Netscape servers and browsers do encryption using either a 40-bit secret key or a 128-bit secret key. Many people feel that using a 40-bit key is insecure because it's vulnerable to a "brute force" attack (trying each of the 2^40 possible keys until you find the one that decrypts the message). This was in fact demonstrated in 1995 when a French researcher used a network of workstations to crack a 40-bit encrypted message in a little over a week. It is thought that with specialized hardware, 40-bit messages can be cracked in minutes to hours. Using a 128-bit key eliminates this problem because there are 2^128 instead of 2^40 possible keys. To crack a message encrypted with such a key by brute force would take significantly longer than the age of the universe using conventional technology. Unfortunately, many Netscape users have browsers that support only 40-bit secret keys. This is because of legal restrictions on the encryption software that can be exported from the United States.

The SSL Protocol Specification is detailed at:
http://www.netscape.com/newsref/std/SSL_old.html - SSLv2
http://www.netscape.com/newsref/std/SSL.html - SSLv3

There is also a mailing list for discussion of SSL managed by Netscape at ssl-talk@netscape.com. You can join this list by sending mail to ssl-talk-request@netscape.com with subscribe as the subject line or the message body.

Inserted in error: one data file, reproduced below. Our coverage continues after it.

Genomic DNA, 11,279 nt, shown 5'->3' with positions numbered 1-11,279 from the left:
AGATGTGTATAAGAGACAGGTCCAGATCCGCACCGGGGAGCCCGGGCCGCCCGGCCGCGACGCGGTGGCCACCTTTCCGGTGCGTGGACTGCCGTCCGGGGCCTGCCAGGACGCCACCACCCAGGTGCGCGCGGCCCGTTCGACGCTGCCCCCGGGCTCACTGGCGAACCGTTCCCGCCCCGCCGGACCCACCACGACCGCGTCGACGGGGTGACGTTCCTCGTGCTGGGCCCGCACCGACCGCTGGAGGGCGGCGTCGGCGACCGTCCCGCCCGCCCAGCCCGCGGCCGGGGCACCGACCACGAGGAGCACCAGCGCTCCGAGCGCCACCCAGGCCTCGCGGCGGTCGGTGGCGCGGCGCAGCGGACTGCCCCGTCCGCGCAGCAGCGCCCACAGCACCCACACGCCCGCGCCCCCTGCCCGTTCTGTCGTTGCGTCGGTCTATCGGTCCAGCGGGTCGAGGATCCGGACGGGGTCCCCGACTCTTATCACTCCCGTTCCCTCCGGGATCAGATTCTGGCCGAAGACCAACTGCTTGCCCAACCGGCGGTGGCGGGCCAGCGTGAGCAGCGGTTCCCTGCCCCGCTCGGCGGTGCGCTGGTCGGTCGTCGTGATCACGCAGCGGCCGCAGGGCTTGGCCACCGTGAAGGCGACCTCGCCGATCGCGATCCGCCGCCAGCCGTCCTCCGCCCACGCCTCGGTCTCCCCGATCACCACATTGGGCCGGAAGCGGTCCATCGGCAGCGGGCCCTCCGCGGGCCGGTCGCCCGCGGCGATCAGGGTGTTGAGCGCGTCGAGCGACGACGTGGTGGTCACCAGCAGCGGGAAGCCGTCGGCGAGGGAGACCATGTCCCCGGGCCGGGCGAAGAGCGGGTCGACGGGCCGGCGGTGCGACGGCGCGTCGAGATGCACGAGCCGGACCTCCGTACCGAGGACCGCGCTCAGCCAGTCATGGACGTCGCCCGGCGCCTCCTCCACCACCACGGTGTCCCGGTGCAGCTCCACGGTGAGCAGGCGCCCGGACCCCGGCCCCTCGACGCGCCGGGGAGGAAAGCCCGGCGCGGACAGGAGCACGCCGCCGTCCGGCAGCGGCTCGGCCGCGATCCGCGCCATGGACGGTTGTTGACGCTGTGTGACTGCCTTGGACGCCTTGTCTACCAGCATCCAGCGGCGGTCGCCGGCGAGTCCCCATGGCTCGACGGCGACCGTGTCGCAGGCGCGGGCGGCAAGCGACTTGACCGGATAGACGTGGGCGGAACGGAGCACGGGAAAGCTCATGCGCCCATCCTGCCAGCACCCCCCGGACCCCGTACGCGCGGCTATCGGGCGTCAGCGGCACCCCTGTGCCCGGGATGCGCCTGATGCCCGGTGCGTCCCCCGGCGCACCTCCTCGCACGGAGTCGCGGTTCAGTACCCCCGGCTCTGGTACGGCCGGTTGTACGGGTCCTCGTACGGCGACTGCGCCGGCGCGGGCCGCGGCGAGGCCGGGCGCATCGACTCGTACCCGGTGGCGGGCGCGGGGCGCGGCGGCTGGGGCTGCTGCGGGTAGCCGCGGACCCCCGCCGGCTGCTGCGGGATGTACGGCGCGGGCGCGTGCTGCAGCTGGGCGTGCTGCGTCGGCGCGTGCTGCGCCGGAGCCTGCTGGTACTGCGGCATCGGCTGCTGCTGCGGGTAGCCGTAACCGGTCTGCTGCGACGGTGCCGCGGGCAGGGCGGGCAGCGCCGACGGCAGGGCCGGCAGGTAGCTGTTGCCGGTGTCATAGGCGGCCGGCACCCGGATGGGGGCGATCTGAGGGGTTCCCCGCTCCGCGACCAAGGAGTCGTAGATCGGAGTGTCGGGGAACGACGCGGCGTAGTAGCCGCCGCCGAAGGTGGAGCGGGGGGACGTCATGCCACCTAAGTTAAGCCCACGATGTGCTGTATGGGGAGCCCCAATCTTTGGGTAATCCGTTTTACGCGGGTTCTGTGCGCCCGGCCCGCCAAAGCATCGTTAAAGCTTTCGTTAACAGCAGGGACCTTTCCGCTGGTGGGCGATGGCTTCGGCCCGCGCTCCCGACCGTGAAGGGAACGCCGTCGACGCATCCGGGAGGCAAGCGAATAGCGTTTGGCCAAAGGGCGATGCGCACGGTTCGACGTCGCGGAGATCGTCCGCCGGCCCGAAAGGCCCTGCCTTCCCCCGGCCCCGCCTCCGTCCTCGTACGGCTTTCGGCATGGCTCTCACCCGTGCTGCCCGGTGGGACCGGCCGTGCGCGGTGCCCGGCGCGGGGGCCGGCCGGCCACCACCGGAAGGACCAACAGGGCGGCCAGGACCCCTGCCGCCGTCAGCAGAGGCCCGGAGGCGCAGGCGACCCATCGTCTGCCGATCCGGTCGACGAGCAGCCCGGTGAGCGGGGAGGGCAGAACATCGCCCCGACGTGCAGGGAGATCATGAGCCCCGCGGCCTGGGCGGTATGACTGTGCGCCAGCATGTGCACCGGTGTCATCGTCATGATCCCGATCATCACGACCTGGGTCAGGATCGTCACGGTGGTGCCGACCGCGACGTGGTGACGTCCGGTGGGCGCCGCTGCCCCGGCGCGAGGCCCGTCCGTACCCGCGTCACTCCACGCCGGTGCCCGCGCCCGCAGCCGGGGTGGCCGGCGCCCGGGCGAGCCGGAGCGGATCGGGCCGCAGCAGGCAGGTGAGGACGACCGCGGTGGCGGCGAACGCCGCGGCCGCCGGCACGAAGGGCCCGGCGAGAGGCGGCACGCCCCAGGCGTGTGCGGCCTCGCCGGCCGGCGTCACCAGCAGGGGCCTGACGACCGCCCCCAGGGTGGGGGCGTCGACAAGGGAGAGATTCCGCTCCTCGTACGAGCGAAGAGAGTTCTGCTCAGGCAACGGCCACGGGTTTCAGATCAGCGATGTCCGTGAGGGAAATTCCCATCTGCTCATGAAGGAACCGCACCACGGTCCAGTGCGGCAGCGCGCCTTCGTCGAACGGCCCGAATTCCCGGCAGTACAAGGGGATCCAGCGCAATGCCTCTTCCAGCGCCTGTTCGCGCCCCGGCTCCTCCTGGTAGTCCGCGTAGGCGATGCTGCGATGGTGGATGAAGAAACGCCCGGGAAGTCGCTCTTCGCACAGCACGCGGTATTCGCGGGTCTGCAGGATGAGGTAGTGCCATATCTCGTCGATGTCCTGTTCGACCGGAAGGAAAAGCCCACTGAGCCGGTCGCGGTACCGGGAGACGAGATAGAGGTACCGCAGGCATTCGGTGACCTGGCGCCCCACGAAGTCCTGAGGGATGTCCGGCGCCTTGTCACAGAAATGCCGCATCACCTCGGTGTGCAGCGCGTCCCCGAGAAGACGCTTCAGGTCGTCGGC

The SSL-Talk List FAQ is available at
http://www.consensus.com/security/ssl-talk-faq.html
and it contains a large amount of useful information.

look
http://java.miningco.com/msubsecurity.htm 
http://www.verisign.com/ 
http://www.verisign.com/server/trial/index.html 
http://www.camb.opengroup.org/RI/www/prism/wwwj/ 
www.rsa.com 
http://www.psy.uq.oz.au/~ftp/Crypto/ 

Understanding Encryption and SSL
http://developer.netscape.com/docs/manuals/proxy/adminux/encrypt.htm

How SSL Works
http://developer.netscape.com/tech/security/ssl/howitworks.html

The TLS & SSL FAQ
detailing the Transport Layer Security & Secure Socket Layers protocols
http://www.certicom.com/faqs/tls_ssl_faq.txt
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lll888Author Commented:
Thanks for all the help. I never knew only posting to "https://URL.." will work...